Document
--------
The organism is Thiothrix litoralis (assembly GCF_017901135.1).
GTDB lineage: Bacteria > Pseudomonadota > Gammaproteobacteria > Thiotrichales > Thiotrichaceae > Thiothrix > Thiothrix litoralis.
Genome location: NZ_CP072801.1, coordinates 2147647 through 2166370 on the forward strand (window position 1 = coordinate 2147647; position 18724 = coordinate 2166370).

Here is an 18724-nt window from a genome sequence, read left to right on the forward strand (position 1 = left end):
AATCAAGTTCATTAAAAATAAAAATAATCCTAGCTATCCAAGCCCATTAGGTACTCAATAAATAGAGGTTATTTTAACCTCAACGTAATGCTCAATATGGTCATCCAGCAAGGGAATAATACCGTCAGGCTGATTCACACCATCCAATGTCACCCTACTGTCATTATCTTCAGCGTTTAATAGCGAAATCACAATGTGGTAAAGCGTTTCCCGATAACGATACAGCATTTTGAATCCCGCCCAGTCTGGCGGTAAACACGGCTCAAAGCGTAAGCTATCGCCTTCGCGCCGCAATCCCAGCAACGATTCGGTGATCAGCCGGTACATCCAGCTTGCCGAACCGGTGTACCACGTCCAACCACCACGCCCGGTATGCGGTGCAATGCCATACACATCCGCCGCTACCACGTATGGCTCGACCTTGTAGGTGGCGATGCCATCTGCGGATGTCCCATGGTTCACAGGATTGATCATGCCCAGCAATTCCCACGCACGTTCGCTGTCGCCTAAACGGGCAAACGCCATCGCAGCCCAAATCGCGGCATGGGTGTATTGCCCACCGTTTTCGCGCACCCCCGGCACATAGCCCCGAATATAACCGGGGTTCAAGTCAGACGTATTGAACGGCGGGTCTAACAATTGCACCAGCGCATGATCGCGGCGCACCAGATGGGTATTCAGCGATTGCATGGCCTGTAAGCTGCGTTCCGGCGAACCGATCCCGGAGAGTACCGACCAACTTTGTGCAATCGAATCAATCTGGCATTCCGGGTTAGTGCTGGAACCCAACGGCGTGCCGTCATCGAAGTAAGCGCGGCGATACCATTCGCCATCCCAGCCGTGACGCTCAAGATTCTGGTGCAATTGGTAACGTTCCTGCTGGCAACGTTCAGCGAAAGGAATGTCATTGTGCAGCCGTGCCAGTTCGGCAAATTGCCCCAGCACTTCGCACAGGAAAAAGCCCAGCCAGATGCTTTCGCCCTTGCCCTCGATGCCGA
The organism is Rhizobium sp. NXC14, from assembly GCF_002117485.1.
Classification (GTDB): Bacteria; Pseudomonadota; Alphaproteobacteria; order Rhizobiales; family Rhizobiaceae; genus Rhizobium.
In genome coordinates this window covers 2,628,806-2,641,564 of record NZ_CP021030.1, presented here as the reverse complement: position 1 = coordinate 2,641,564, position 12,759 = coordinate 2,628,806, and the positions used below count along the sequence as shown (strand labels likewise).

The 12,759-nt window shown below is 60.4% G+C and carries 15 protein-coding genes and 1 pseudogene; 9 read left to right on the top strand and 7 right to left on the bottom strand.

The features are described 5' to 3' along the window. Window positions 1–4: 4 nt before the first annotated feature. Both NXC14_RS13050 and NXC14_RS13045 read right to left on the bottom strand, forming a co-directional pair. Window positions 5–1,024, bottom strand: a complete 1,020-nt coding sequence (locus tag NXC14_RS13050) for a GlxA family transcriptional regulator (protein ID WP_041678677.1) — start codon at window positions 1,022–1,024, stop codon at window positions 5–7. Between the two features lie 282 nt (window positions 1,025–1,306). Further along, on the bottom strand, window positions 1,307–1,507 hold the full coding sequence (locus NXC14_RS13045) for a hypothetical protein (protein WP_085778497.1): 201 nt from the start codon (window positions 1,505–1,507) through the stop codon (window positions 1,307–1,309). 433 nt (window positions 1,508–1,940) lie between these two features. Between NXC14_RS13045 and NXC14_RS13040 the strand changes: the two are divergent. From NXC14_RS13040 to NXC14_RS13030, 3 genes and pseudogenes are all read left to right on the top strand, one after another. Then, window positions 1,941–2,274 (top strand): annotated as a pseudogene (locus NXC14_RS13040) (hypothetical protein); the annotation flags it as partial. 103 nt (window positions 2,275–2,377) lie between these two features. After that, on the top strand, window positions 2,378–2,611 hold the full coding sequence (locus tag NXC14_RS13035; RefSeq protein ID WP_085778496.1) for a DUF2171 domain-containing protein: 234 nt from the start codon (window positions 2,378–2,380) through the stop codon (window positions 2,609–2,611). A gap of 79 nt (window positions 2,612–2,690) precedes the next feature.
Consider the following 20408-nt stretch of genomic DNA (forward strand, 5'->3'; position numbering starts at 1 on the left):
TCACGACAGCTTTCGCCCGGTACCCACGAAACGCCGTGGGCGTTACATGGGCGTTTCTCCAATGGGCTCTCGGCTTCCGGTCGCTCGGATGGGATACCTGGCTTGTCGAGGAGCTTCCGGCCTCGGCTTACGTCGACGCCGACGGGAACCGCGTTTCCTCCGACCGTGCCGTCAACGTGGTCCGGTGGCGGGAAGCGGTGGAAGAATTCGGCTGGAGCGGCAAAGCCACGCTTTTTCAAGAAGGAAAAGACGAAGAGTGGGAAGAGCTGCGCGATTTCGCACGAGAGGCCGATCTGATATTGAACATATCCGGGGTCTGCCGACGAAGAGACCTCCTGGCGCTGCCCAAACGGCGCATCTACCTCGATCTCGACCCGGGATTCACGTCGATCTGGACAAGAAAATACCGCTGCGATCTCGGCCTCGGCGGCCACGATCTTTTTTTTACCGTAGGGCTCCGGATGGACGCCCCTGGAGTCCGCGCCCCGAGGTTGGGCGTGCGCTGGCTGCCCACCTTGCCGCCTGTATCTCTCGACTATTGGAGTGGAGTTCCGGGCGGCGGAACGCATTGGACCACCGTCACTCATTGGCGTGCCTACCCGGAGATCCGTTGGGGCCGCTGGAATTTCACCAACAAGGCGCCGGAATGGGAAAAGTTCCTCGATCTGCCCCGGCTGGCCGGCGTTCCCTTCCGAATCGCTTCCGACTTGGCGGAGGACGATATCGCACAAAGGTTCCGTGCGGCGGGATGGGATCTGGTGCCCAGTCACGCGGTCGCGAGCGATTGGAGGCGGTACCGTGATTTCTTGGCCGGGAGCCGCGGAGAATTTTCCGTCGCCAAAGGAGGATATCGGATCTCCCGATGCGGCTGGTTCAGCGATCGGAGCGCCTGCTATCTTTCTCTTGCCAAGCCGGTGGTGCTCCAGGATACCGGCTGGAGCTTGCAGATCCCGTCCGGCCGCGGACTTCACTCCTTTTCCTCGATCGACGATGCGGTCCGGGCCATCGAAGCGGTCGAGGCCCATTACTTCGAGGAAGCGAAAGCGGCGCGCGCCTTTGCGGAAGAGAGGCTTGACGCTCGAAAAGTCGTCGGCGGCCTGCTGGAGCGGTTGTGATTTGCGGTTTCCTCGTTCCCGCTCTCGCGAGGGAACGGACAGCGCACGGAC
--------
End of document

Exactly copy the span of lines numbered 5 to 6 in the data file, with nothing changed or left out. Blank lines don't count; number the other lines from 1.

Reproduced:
AATCAAGTTCATTAAAAATAAAAATAATCCTAGCTATCCAAGCCCATTAGGTACTCAATAAATAGAGGTTATTTTAACCTCAACGTAATGCTCAATATGGTCATCCAGCAAGGGAATAATACCGTCAGGCTGATTCACACCATCCAATGTCACCCTACTGTCATTATCTTCAGCGTTTAATAGCGAAATCACAATGTGGTAAAGCGTTTCCCGATAACGATACAGCATTTTGAATCCCGCCCAGTCTGGCGGTAAACACGGCTCAAAGCGTAAGCTATCGCCTTCGCGCCGCAATCCCAGCAACGATTCGGTGATCAGCCGGTACATCCAGCTTGCCGAACCGGTGTACCACGTCCAACCACCACGCCCGGTATGCGGTGCAATGCCATACACATCCGCCGCTACCACGTATGGCTCGACCTTGTAGGTGGCGATGCCATCTGCGGATGTCCCATGGTTCACAGGATTGATCATGCCCAGCAATTCCCACGCACGTTCGCTGTCGCCTAAACGGGCAAACGCCATCGCAGCCCAAATCGCGGCATGGGTGTATTGCCCACCGTTTTCGCGCACCCCCGGCACATAGCCCCGAATATAACCGGGGTTCAAGTCAGACGTATTGAACGGCGGGTCTAACAATTGCACCAGCGCATGATCGCGGCGCACCAGATGGGTATTCAGCGATTGCATGGCCTGTAAGCTGCGTTCCGGCGAACCGATCCCGGAGAGTACCGACCAACTTTGTGCAATCGAATCAATCTGGCATTCCGGGTTAGTGCTGGAACCCAACGGCGTGCCGTCATCGAAGTAAGCGCGGCGATACCATTCGCCATCCCAGCCGTGACGCTCAAGATTCTGGTGCAATTGGTAACGTTCCTGCTGGCAACGTTCAGCGAAAGGAATGTCATTGTGCAGCCGTGCCAGTTCGGCAAATTGCCCCAGCACTTCGCACAGGAAAAAGCCCAGCCAGATGCTTTCGCCCTTGCCCTCGATGCCGA
The organism is Rhizobium sp. NXC14, from assembly GCF_002117485.1.